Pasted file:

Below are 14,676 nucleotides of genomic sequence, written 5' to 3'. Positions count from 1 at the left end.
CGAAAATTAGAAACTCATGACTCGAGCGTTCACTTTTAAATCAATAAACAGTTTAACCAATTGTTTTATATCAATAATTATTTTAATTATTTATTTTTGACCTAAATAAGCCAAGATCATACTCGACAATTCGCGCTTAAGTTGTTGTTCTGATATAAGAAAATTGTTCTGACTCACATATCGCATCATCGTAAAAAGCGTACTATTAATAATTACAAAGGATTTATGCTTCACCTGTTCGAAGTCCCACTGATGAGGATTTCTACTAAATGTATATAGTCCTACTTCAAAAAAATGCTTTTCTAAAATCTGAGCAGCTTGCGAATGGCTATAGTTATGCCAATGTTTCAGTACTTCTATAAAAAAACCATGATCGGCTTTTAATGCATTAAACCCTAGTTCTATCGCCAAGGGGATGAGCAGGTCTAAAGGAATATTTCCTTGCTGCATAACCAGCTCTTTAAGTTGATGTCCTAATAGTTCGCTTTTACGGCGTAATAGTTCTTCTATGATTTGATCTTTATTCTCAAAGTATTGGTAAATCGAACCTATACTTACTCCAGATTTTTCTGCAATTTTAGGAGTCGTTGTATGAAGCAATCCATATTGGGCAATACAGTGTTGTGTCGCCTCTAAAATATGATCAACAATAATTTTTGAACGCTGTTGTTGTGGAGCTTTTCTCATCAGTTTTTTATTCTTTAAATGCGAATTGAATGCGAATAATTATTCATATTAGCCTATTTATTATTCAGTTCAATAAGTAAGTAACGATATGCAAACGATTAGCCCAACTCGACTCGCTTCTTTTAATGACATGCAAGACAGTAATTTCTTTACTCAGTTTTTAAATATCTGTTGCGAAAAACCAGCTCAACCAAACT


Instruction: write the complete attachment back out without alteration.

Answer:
Below are 14,676 nucleotides of genomic sequence, written 5' to 3'. Positions count from 1 at the left end.
CGAAAATTAGAAACTCATGACTCGAGCGTTCACTTTTAAATCAATAAACAGTTTAACCAATTGTTTTATATCAATAATTATTTTAATTATTTATTTTTGACCTAAATAAGCCAAGATCATACTCGACAATTCGCGCTTAAGTTGTTGTTCTGATATAAGAAAATTGTTCTGACTCACATATCGCATCATCGTAAAAAGCGTACTATTAATAATTACAAAGGATTTATGCTTCACCTGTTCGAAGTCCCACTGATGAGGATTTCTACTAAATGTATATAGTCCTACTTCAAAAAAATGCTTTTCTAAAATCTGAGCAGCTTGCGAATGGCTATAGTTATGCCAATGTTTCAGTACTTCTATAAAAAAACCATGATCGGCTTTTAATGCATTAAACCCTAGTTCTATCGCCAAGGGGATGAGCAGGTCTAAAGGAATATTTCCTTGCTGCATAACCAGCTCTTTAAGTTGATGTCCTAATAGTTCGCTTTTACGGCGTAATAGTTCTTCTATGATTTGATCTTTATTCTCAAAGTATTGGTAAATCGAACCTATACTTACTCCAGATTTTTCTGCAATTTTAGGAGTCGTTGTATGAAGCAATCCATATTGGGCAATACAGTGTTGTGTCGCCTCTAAAATATGATCAACAATAATTTTTGAACGCTGTTGTTGTGGAGCTTTTCTCATCAGTTTTTTATTCTTTAAATGCGAATTGAATGCGAATAATTATTCATATTAGCCTATTTATTATTCAGTTCAATAAGTAAGTAACGATATGCAAACGATTAGCCCAACTCGACTCGCTTCTTTTAATGACATGCAAGACAGTAATTTCTTTACTCAGTTTTTAAATATCTGTTGCGAAAAACCAGCTCAACCAAACT